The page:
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. Last Updated: 07/27/2016

COMMENT: Metro Musicians Dodge Low Salaries, Militsiya




They descend to the depths of the subway system to make a few rubles. Call them "metro musicians."


You'll find them everywhere, particularly at central subway stops. They perform for the occasional kopek or ruble to supplement meager incomes, but they are often driven away by the militsiya, fined and threatened. Usually, passengers are too busy rushing to their destinations to stop for long, but they do find the time to throw a few coins into a hat on the ground.


In one of the tunnels at Kitai-Gorod metro station, a blind musician performs regularly. In the morning, he sets up a synthesizer and tickles the ivories while singing folk songs. During the afternoon, he disappears, and a violinist takes his place and plays from the classical repertoire. I stopped to ask him some questions, but he didn't want to talk; he played in an orchestra that recently disbanded, and he doesn't want his acquaintances to know what he's doing. And three times a week, at the same spot, two other violinists offer up snippets of Bach and Mozart.


At the Novokuznetskaya-Tretyakovskaya stop, I heard a young mezzo-soprano performing arias a cappella. But, on seeing someone she apparently knew, she suddenly stopped and hurried toward the train platform. I looked around and saw an elderly woman who stopped 10 paces from the singer: "Lyusenka, what are you doing here in the metro?"


A baritone and guitarist also appear at Novokuznetskaya-Tretyakovskaya, filling the tunnels with the soothing strains of voice and strummed strings. The baritone told me he used to be a philologist, but, when his eyesight failed and he could no longer work in his chosen field, he took to singing in the metro. Both he and the guitarist now make their living in this subterranean pursuit.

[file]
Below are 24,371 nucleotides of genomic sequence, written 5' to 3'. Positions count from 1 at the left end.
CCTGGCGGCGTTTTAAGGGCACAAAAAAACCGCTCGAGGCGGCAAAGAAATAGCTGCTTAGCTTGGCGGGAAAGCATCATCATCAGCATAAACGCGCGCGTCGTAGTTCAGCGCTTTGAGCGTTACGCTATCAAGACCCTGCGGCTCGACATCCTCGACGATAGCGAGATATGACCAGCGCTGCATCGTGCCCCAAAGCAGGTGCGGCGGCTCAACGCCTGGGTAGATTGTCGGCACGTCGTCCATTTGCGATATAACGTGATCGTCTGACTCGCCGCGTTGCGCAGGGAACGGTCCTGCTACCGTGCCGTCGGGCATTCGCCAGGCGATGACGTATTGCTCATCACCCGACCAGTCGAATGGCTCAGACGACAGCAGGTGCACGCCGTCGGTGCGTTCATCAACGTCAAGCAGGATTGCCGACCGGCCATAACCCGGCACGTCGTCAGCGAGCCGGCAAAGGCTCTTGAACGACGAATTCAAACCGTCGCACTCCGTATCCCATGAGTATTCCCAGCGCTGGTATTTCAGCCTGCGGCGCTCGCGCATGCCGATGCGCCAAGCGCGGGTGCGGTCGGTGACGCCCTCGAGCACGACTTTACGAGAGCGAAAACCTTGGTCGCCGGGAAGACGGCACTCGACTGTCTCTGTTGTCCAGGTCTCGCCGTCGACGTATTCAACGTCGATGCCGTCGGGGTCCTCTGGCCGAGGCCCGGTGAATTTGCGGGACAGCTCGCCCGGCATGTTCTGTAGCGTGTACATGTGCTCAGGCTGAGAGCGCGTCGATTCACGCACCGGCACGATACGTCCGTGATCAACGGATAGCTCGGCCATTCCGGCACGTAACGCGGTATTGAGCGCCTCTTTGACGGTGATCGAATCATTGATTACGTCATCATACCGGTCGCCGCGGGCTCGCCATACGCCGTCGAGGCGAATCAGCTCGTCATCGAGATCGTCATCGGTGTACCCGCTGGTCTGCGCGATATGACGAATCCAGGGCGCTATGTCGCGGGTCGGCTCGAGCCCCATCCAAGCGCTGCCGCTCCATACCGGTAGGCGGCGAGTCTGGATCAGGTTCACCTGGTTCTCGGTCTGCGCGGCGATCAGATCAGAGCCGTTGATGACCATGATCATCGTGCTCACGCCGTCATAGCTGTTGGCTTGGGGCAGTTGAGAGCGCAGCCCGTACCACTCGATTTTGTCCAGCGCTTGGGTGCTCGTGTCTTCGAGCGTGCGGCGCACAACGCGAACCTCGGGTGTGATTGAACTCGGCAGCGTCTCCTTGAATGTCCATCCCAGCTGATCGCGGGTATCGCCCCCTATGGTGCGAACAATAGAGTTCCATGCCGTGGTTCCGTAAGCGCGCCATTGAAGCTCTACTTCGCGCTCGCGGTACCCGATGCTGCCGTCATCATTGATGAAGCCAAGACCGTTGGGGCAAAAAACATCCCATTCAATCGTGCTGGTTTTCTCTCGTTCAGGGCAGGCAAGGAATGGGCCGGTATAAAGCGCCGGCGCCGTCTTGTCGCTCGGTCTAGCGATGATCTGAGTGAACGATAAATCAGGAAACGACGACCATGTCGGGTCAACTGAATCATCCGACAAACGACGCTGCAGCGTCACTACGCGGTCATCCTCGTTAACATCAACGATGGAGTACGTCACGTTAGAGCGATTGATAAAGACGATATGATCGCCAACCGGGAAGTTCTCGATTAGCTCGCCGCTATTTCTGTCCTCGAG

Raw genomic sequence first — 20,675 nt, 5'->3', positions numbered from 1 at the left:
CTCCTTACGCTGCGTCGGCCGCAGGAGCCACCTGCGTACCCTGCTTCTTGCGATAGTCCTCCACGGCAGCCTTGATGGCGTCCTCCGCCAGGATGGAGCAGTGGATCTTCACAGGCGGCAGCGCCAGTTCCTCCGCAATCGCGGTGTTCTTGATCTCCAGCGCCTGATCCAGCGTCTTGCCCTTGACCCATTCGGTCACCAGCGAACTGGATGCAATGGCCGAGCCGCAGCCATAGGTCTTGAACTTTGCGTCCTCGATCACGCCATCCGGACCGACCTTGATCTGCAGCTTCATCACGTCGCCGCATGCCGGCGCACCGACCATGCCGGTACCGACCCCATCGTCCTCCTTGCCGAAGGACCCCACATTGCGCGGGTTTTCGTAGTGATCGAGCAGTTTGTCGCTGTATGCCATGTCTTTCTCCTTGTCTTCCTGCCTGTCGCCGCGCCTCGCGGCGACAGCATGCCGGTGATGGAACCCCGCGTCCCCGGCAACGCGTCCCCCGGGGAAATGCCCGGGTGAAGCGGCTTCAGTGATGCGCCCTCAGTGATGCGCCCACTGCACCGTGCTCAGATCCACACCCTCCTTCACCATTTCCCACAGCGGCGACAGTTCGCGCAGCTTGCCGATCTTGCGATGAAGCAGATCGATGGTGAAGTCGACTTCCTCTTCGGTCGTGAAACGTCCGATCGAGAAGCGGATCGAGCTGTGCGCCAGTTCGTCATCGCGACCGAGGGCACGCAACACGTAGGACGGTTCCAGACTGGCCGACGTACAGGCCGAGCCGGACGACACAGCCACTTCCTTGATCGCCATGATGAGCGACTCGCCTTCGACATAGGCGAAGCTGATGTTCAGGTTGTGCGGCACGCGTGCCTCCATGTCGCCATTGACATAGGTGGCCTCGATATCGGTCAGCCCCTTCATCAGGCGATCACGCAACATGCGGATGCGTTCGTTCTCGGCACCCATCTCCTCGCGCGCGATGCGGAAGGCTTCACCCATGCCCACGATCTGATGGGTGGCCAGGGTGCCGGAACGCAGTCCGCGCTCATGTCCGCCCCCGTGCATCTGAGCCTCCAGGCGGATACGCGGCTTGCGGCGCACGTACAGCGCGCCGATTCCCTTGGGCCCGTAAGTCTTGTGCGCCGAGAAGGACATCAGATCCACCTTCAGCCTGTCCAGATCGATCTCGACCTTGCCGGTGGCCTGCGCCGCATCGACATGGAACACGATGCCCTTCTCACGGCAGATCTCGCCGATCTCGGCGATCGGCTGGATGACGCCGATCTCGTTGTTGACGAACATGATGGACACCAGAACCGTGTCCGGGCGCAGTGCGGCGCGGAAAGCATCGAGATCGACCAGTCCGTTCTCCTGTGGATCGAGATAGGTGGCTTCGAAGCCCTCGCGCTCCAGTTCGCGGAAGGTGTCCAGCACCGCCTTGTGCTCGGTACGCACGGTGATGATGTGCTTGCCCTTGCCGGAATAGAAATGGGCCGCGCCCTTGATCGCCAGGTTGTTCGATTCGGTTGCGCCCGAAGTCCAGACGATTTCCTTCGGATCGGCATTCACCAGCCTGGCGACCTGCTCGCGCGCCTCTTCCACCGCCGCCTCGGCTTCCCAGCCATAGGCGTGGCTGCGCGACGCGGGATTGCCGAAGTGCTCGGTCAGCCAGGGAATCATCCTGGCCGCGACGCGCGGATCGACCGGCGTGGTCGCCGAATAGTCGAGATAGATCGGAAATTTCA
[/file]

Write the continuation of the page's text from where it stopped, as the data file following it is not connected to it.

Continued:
At Tverskaya-Pushkinskaya, a young, shapely violinist was playing a Sviridov waltz. I stood near her for 10 minutes and realized that, once she had finished the waltz, she immediately started it again. She told me that she inherited her violin from her grandfather and that she played with an orchestra in a musical theater. She explained her lack of varied repertoire by saying she likes the Sviridov waltz, and the passers-by come and go so quickly they rarely stay long enough to hear the end of the piece.


She said she performs three times a week, as long as five or six hours at a time. It's tiring, but she said her husband is unemployed, and her metro gigs significantly beef up the family budget. As for the militsiya, she said they should concentrate their efforts on hooligans and drunks. But, like her endlessly repetitive waltz, they keep coming back, a familiar refrain for the musicians playing in the bowels of the Moscow metro.


Vladislav Schnitzer is a pensioner and freelance journalist.